6.) In Miami-Dade, police shootings are reviewed by a committee of senior prosecutors and a detailed memo is authored explaining rationale for or against criminal charges. In Broward, the SAO takes the cases to the grand jury, which are, of course, secret hearings. How, if at all, would you change the mechanism on how the SAO office decides on criminal charges in police shootings or use of force cases?
7.) When the State Attorney in Orlando announced unilaterally that she would no longer seek the death penalty in her jurisdiction, her office lost funding and she lost jurisdiction over homicide cases. We are in a jurisdiction where the death penalty is less popular than elsewhere in the state. What are your thoughts on how The Orlando State Attorney handled that policy decision, and as State Attorney, what factors will you take into consideration to ensure the death penalty is applied fairly and evenly?
8.) Broward tries fewer felony cases than Orlando and Miami-Dade but has a lower conviction rate; in fact, ours is the lowest conviction rate after trial in the state of Florida, according to the most recent statistics from the Office of the State Courts Administrator. There is a perception that we aggressively overcharge crimes and fail to independently investigate any but the most serious charges before filing a case. Are we giving our prosecutors the tools to assess when they have a winning case and the discretion to resolve less serious cases so they can focus their attention on the most serious offenders? Do you believe case filing is in need of reform, and how would you do so? Will you require police officer witnesses to be personally interviewed before a case is filed?
9.) We asked earlier about changing the office’s culture after decades under the same leadership. A significant factor moving forward would be reorganization, which opens the opportunity to evaluate the salaries of prosecutors. The State Attorney’s Office already attempted to deal with the issue of compression, but how will you continue to make sure veteran lawyers are compensated fairly in comparison to newer attorneys. Can you find the money by reconsidering the amount of support staff you need to run the office, given the technological savvy of the new generation of lawyers. Can you propose any other ways to improve the salaries of staff attorneys?
PDO QUESTIONS (read in different order and not necessarily verbatim)
1.) For a longtime, many assistant public defenders have griped that chiefs assistants don’t carry caseloads. That leaves many of the younger PDs with a crushing caseload, and without an experienced hand to lean on in the courtrooms. If you’re elected, will the PD’s office stay organized as is? If there’s a reorganization, will you move to make sure the assistant chiefs carry a caseload?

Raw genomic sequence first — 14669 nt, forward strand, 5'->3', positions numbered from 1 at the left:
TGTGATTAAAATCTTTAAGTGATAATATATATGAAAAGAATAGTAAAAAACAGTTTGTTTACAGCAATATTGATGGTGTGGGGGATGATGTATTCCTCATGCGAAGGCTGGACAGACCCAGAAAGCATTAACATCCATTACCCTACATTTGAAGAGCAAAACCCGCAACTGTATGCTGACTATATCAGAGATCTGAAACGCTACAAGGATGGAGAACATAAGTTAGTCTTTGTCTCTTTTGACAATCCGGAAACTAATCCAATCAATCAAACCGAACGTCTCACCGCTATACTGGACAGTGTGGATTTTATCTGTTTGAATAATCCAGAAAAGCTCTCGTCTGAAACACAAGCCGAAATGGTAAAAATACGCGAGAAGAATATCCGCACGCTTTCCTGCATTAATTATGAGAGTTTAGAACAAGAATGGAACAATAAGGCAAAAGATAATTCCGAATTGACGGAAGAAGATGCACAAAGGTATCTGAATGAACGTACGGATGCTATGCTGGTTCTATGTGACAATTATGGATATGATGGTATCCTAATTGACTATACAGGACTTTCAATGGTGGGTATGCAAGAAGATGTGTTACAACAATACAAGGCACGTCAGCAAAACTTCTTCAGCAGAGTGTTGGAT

2.) Florida raised the starting salary for PDs to $50,000 a year. That’s a great step in the right direction, but unfortunately, that creates so-called compression, where PDs who have been working for many years will be suddenly making less or the same as new hires. The Broward State Attorney’s has already given some raises to existing lawyers. How will you address this issue if elected Public Defender
3.) When Parkland shooting defendant Nikolas Cruz was arrested, the Broward Public Defender’s Office immediately admitted he would plead guilty if the state waived the death penalty. Do you agree with this approach? The office handles numerous cases in which guilt is barely in question, but conceding guilt at the outset has not been a tactic, generally speaking. Can you all-but-concede guilt and still effectively represent someone whose constitutional rights, freedoms and very lives are at stake?
4.) Would you consider securing video link ups to the jail.
5.) There’s a perception that there’s a strained relationship between the Public Defender’s Office, the State Attorney’s Office, the Judiciary and even the Clerks. Is that perception wrong? And how will you go about improving those relationships? How closely should all these agencies be working together, given the built-in adversarial roles?
6.) Whether it was writing forceful letters to the State Attorney or doing media interviews, Howard Finklestein was always a high-profile voice for criminal justice reform and protecting the rights of poor defendants, and defendants of color. Will you continue to be a voice for the downtrodden, and how will you go about doing that, to fill the void that will be left after Finkelstein’s retirement?